These flea-sized drones would swim through patients' blood vessels to deliver life-saving medication.
Scientists in the United Kingdom have turned to the humble human sperm in their quest to design the ultimate swimming robot.
Made of a tiny magnetic head and squiggly elastic tail, the flea-size drones look and swim much like their spermy counterparts, with a few big differences: These swimmers are guided by shifting electromagnetic currents, controlled externally by scientists. Oh, and also: They won't get you pregnant.
According to Feodor Ogrin, a lecturer at the University of Exeter in England and co-author of a new study published Sept. 4 describing the swimmers in the journal Physics of Fluids, robo-sperm like these could provide a cheap, efficient template for drug-delivery systems in human patients.
"The swimmers could one day be used to direct drugs to the right areas of the body by swimming through blood vessels," Ogrin said in a statement. "Developing this technology could radically change the way we do medicine."
The idea of designing sperm-inspired robot swimmers has been tested in severalprevious studies, but Ogrin and colleagues believe they've hit on an inexpensive design (the tails can be made with simple, 3D-printed molds) and the perfect head-to-tail ratio.
In their new study, the team of Exeter scientists built several swimmer prototypes with tails ranging from 0.04 inch to 0.5 inch (1 to 12 millimeters) long. The team set these swimmers loose in fluids of varying viscosities, then coaxed them forward with electromagnetic currents of varying intensities. Just as a sperm cell whips and undulates its tail (or "flagellum") to propel itself forward, these magnetic swimmers followed the path of the current with tails whipping behind them.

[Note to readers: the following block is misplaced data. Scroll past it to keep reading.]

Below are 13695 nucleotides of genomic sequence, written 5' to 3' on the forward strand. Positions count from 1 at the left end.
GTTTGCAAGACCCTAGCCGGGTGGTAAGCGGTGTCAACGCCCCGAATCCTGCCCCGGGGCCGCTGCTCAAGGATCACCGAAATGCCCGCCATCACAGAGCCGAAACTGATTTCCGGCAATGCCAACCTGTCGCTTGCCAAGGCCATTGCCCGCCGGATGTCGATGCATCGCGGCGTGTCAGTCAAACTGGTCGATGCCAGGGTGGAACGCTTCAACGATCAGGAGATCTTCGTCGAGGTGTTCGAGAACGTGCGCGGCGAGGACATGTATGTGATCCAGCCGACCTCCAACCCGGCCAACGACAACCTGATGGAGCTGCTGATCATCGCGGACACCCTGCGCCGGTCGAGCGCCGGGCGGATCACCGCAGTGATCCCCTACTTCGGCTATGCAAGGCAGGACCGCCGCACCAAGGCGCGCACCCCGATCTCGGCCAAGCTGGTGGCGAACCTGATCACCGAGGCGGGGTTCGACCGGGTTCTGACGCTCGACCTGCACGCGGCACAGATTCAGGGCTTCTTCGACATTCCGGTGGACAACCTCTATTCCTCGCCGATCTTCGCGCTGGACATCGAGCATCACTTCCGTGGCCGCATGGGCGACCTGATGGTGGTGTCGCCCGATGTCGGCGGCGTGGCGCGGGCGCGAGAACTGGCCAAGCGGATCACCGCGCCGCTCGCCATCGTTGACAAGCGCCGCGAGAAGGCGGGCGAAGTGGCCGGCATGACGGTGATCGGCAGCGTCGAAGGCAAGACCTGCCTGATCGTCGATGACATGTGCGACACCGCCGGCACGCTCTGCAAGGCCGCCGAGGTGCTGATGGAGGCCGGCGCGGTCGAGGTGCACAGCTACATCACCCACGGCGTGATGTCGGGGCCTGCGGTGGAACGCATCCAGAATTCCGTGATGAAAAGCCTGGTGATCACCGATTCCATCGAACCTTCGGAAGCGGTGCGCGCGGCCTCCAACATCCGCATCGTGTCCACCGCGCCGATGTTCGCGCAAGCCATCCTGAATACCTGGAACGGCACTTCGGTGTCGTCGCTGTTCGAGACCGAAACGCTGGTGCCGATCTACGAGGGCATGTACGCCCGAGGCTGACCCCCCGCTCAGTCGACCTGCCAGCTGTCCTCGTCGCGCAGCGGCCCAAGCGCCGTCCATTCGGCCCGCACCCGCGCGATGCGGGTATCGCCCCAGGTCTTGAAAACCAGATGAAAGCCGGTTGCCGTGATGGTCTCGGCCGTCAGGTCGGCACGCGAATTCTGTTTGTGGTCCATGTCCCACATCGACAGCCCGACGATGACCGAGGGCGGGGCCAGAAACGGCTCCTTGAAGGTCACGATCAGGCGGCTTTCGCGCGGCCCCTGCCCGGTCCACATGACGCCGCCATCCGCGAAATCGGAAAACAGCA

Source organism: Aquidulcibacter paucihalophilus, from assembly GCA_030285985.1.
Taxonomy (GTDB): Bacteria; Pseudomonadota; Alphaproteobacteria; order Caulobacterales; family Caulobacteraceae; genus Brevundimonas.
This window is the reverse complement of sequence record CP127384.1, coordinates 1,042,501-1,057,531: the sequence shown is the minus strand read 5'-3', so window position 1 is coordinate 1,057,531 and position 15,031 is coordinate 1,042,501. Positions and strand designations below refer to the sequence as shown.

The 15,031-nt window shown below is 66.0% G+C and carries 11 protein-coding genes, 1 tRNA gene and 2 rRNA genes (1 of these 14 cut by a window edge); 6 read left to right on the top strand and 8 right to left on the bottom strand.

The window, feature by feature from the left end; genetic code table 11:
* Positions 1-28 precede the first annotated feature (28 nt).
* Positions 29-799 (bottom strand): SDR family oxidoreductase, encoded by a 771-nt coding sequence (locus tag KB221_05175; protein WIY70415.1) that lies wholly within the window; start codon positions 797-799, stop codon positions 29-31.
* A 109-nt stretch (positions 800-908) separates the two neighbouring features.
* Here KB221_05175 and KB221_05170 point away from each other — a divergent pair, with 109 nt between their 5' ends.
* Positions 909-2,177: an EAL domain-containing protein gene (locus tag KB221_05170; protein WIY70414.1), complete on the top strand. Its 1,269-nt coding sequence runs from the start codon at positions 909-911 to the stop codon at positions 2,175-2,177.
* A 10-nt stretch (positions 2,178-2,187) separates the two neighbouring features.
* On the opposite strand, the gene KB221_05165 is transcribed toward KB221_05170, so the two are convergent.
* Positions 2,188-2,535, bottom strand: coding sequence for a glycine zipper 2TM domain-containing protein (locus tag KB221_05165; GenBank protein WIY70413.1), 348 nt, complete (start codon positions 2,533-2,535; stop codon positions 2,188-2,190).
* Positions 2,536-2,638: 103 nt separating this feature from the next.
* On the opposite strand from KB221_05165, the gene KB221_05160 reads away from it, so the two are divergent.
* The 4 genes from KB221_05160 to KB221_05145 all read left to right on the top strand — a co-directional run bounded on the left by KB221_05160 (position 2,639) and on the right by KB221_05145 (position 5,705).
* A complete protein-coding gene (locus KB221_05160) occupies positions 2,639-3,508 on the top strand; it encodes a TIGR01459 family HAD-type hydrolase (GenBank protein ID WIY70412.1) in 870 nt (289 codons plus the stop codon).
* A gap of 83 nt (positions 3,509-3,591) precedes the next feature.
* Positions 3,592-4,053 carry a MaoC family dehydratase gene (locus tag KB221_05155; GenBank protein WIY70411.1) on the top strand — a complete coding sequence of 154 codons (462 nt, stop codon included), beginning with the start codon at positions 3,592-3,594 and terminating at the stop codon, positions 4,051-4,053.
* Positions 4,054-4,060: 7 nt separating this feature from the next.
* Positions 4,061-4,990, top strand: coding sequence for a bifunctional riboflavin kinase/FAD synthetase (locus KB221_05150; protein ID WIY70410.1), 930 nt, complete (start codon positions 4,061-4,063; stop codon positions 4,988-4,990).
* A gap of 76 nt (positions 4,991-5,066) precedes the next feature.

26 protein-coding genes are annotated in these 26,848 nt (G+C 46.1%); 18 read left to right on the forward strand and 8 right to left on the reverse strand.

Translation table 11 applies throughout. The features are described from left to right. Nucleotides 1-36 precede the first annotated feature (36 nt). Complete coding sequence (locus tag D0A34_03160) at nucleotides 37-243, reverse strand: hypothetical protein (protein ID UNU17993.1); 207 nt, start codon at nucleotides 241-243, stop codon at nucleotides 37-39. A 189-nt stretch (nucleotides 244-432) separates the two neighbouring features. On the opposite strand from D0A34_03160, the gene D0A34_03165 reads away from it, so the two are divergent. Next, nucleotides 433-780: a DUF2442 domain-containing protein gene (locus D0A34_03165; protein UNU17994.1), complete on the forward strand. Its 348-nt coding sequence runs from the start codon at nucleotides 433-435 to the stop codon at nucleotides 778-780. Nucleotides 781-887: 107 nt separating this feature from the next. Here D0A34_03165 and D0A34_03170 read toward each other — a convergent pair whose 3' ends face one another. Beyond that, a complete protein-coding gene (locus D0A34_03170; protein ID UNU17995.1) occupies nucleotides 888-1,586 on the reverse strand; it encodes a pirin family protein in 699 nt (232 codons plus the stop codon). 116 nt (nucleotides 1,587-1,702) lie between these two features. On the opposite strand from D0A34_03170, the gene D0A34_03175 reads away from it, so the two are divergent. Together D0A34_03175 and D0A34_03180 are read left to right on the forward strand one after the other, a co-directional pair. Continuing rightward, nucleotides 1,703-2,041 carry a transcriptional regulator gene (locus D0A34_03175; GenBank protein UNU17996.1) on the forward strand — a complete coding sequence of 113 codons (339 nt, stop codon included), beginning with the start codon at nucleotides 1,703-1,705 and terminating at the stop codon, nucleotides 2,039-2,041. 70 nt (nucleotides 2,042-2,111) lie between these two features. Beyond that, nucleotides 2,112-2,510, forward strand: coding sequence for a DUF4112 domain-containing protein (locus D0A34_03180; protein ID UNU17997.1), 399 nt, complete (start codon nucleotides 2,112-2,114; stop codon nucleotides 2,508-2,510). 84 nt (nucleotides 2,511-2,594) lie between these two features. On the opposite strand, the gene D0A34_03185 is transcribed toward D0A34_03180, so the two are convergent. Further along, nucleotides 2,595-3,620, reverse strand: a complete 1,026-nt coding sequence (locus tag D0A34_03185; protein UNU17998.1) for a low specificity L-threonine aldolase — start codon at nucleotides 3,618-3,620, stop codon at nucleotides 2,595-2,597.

Ultimately, the researchers found that swimmers with 0.15-inch-long (4 mm) tails moved quickest and with the best control.
With the perfect sperm-tail-dynamics settled, the team tested a second hypothesis: If these sperm-like swimmers were fixed in place in a narrow channel (like an artery, for example), could they use their tail motion to pump fluids forward through that channel? To find out, the researchers attached a swimmer to a post at one end of a small, rectangular trough inside a petri dish, then filled it with fluid. Sure enough, when the team turned on an electromagnetic current to stimulate the swimmer, the little drone's tail movements were powerful enough to pump fluid continuously through the trough. (You can see this part of the experiment in action in avideo taken in the lab.)
That's great news for tiny, sperm-inspired robot enthusiasts everywhere. The next step, the researchers wrote, will be going even smaller. While a 0.15-inch-long (4 mm) robot could swim comfortably through an adult's aorta (a blood vessel with a diameter of about 1 inch, or 25 mm), according to "The Oxford Companion to The Body," many human capillaries are only about 8 micrometers wide — about 3,000 times smaller than the aorta and 500 times smaller than the current swimming spermbots. With an average length of 50 micrometers, it seems the humble human sperm cell still has a lot to teach us.
Originally published on Live Science.
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